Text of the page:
Although this method may sound like the be-all-end-all to eutrophication, and possibly environmental pollution alike, there still exists troubles with this technique, and it may take years before we see this technology applied extensively. For starters, it is a fairly new technique in the timeline of biologic studies, and despite its enormous potential, there is much we still do not know about introducing manipulated species back into the wild. There also exists a rare potential of pathogenicity if these organisms are not cultured precisely, likewise; these organisms could produce adverse effects to the waterways that we may not be able to observe under a microscope. Therefore, the scientific community and the general public alike, can often times grow wary about utilizing this technology. In spite of the fact that this logic is based on the possible threats it presents, these occurrences can be deemed highly unlikely.
As the landscape continues to morph, and anthropogenic needs begin to diversify further, the natural world will also continue to diversify, adapting to the changes thrown its way. Bioremediation presents the option to utilize that change and make an effort to give back to the planet. These waterways were gifted, and their use is a privilege, not a right. The adaptations that the microorganisms on this planet make, are proof that pollution is being combatted continuously by nature, whether or not it fits within a visible timeframe. Through bioremediation, researchers can now expedite this natural process, and hopefully bring back the waterways that were experienced before humans impacted them. The truth of the matter is, if change does not come soon, Wisconsin will face a legacy built strictly on beer, sports, and cheese, and even that cannot last forever without sustainable measures.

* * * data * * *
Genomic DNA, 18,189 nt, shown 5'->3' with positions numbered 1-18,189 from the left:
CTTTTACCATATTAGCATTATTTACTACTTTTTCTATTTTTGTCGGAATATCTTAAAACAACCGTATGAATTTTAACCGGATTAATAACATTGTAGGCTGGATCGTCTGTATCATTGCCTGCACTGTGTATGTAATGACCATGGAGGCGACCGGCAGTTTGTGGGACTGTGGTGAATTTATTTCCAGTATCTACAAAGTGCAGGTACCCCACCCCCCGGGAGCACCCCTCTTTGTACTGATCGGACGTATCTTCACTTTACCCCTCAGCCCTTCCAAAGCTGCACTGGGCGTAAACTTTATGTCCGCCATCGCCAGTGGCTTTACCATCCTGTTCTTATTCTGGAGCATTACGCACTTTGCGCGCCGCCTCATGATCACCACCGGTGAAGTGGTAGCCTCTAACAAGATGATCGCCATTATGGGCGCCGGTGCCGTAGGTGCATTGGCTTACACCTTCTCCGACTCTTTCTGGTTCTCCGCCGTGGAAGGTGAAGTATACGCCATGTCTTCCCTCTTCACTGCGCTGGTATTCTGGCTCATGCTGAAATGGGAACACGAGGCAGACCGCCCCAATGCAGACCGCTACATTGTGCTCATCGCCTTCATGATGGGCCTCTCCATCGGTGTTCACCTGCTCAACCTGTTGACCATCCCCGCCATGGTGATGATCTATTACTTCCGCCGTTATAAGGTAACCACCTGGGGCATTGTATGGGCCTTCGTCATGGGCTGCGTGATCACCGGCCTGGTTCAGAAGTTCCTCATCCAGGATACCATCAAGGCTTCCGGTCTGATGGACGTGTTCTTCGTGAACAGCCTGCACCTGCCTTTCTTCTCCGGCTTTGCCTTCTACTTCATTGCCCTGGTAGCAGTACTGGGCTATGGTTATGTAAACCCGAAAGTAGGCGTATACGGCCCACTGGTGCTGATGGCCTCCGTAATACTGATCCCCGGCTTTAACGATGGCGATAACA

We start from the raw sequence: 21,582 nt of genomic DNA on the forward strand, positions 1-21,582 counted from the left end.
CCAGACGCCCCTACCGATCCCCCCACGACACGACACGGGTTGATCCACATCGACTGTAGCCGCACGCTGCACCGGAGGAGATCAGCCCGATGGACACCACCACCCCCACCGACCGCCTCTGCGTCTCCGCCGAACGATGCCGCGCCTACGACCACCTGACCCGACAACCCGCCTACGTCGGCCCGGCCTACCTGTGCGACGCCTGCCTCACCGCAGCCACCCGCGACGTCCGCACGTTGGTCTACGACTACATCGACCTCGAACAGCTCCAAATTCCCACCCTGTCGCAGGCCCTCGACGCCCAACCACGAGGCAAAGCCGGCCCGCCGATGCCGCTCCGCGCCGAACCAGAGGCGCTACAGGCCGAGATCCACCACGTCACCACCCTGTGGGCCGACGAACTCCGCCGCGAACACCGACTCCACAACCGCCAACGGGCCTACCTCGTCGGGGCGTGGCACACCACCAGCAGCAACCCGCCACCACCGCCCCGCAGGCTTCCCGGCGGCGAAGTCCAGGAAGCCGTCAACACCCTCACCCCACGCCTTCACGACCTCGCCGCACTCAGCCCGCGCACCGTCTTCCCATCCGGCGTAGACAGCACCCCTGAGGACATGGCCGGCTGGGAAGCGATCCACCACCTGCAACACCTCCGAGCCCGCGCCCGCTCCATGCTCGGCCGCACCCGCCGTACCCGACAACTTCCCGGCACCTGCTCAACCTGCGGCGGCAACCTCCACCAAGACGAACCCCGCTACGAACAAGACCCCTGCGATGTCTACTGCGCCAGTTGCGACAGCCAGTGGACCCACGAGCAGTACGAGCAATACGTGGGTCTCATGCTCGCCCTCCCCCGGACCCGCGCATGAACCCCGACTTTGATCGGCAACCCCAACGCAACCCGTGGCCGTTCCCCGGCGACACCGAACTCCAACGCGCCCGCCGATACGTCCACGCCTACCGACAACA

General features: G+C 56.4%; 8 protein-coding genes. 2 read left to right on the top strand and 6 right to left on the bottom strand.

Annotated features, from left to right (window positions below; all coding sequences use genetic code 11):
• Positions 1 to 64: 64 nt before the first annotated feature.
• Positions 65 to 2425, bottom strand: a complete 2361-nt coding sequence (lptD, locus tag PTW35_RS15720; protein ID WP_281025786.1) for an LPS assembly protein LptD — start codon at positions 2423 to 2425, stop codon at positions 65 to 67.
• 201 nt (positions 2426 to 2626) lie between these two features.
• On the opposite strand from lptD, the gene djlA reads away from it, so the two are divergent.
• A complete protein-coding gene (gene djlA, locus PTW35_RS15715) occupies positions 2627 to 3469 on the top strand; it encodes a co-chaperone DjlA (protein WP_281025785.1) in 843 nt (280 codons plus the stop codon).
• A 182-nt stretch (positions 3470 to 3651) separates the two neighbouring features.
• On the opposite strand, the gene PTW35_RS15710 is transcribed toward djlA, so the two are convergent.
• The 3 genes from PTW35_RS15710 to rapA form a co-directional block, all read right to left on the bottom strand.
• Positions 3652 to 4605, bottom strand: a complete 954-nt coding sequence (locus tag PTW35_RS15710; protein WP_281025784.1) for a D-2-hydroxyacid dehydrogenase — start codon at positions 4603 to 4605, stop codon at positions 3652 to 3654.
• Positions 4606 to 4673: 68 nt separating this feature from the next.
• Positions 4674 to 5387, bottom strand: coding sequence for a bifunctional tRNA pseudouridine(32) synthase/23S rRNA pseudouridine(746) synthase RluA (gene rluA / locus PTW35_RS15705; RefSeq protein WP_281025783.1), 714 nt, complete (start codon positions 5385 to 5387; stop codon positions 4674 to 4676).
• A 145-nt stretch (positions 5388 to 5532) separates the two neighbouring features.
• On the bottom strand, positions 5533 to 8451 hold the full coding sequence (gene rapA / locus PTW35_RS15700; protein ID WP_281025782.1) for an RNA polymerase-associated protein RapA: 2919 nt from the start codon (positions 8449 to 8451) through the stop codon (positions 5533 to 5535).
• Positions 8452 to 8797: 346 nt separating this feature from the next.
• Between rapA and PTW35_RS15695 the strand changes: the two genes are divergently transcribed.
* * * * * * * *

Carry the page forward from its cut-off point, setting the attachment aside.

Andrew McGrath is a 22 year-old Environmental Engineering undergrad at the University of Wisconsin-Oshkosh. He has an extensive background with sustainable initiatives on campus, and has even helped create the campus’s first biodiesel production facility. Outside of the classroom he enjoys skateboarding, playing several instruments, and boating. Upon graduating this December, he hopes to pursue a career in the remediation industry.